29th July 2011
The world is waiting to see if America's politicians amid grim warnings about what may happen if it fails. Here Mindful Money takes a look at world opinion plus one closer to home.
Germany's Speigel magazine rounds up the German newspapers. Right and left are united in their condemnation.
Right wing Frankfurter Allgemeine Zeitung writes: "We can only hope that the top politicians in Washington take Moody's warning seriously, despite the relaxed response from the financial markets so far. A US default and a lower credit rating would … send stock prices through the floor and could choke off America's economic recovery — with global repercussions. The politicians in Washington are playing with fire. A swift compromise is needed. Nobody needs a US default."
Centre Left Süddeutsche Zeitung writes:"The Republicans are playing with fire. Nobody can imagine what the repercussions might be if the unthinkable happens and the US is suddenly no longer a safe haven for investors. Anything is possible, from a small, barely perceptible amount of turbulence in the financial markets to a global panic. Congress should think carefully about what it is doing."
The Chinese are not amused either.
Bloomberg reports the views of JP Morgan Asia non-executive chairman Stephen Roach who says Chinese officials are appalled by the situation coming as it does on the back of the sub-prime failure.
Roach cited an unnamed Chinese policy maker as saying in mid-July that "we understand politics, but your government's continued recklessness is astonishing."
Here CNN reports the Chinese State News Agency Xinhua's statement "Such political brinkmanship in Washington is dangerously irresponsible."
Japan may have to intervene to stop its own currency rising and wrecking its export prospects as it recovers from the earthquake.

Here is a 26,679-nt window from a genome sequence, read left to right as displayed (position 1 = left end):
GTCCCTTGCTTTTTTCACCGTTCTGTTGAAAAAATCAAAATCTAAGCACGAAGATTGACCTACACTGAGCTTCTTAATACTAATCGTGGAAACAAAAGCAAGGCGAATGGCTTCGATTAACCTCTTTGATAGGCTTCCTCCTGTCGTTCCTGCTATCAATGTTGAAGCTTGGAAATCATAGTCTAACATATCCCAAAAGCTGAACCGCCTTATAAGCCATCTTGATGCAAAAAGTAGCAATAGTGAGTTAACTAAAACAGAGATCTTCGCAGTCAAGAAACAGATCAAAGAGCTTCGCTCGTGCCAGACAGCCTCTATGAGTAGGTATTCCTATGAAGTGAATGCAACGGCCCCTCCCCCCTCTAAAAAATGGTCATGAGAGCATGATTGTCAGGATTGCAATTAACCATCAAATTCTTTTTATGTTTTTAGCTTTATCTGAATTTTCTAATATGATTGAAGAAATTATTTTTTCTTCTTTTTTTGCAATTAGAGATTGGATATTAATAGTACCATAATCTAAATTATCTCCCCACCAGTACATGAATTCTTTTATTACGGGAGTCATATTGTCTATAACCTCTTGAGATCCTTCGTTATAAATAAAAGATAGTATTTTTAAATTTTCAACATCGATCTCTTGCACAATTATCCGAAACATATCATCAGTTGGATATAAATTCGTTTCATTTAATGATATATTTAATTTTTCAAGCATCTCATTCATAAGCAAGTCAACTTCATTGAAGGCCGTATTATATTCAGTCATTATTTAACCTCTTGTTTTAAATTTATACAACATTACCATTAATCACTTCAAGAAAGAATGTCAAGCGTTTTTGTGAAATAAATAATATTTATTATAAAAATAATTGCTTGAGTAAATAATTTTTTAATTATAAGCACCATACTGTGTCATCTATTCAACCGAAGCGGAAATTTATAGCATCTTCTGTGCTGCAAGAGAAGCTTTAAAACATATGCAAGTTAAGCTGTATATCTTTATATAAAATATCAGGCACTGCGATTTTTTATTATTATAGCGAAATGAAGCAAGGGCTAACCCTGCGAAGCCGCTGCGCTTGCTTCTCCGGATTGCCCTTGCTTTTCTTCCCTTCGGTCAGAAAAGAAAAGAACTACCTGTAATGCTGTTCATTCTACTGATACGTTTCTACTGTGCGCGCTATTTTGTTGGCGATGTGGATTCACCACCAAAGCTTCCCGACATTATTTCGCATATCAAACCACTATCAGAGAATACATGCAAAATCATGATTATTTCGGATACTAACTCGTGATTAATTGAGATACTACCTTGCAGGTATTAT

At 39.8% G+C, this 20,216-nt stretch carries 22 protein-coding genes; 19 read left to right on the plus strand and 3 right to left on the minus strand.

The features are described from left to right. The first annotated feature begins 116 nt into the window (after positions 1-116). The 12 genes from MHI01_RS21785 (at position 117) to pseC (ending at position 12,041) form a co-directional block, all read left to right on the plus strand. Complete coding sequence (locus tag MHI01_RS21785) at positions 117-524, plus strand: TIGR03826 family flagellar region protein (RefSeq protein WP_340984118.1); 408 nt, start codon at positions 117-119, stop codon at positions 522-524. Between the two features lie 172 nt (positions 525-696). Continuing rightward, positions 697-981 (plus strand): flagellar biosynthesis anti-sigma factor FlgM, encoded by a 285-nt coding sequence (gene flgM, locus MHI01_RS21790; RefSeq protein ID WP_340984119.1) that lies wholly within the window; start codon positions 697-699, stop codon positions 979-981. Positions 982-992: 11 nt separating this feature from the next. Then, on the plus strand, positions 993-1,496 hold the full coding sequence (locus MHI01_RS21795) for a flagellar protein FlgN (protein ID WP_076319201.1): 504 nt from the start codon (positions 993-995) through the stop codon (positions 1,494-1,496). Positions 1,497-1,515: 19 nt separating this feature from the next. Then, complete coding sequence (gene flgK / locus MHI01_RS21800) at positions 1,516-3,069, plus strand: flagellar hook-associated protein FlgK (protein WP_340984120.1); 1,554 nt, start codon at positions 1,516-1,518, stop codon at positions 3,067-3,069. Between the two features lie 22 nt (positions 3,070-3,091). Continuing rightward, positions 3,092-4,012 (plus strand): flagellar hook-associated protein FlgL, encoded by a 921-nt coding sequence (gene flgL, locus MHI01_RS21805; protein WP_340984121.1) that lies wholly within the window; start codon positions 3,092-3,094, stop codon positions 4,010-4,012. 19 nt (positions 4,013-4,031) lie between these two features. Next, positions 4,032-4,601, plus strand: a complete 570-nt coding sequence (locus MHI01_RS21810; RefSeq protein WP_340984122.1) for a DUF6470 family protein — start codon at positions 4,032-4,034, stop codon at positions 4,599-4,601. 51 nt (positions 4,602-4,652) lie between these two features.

The Washington Post reports that investors are viewing the Yen as a safe haven and quotes finance minister Yoshihiko Noda saying: "Our stance is clear. We will take decisive action against excessive exchange rate volatility. I'd like to carefully examine how long we can leave current moves [of the yen] unattended."
The Daily Telegraph reports the views of the newly installed French head of the IMF who this morning warned that without a deal America could lose its status as a reserve currency.
She said: "It would probably entail a decline of the dollar relative to other currencies, and probably puts doubts in the mind of those people who reserve currencies as to whether the dollar is effectively the ultimate and prime currency of reserve."
In the UK, the most quoted condemnation came from Business Secretary Vince Cable who described the Republicans as right wing nutters. The video from the Andrew Marr show is hosted here on political blog Left Foot Forward. But the pro Labour party site also suggests that the UK right including some Conservatives support the Republican stance.
But there are people putting pressure on the Republicans closer to home. The Washington Post reports the former Republican Presidential candidate Senator John McCain telling the Senate
"What is really amazing about this is that some, some members are believing that we can pass a balanced-budget amendment to the Constitution in this body with its present representation, and that is foolish. That is worse than foolish – that is deceiving. That is not fair to the American people, to hold out and say we won't agree to raising the debt limit until we pass a balanced-budget amendment to the Constitution. It's unfair, it's bizarro. And maybe some people who've only been in this body for six or seven months or so really believe that. Others know better. Others know better."
America has until next Tuesday to resolve this bizarro situation.
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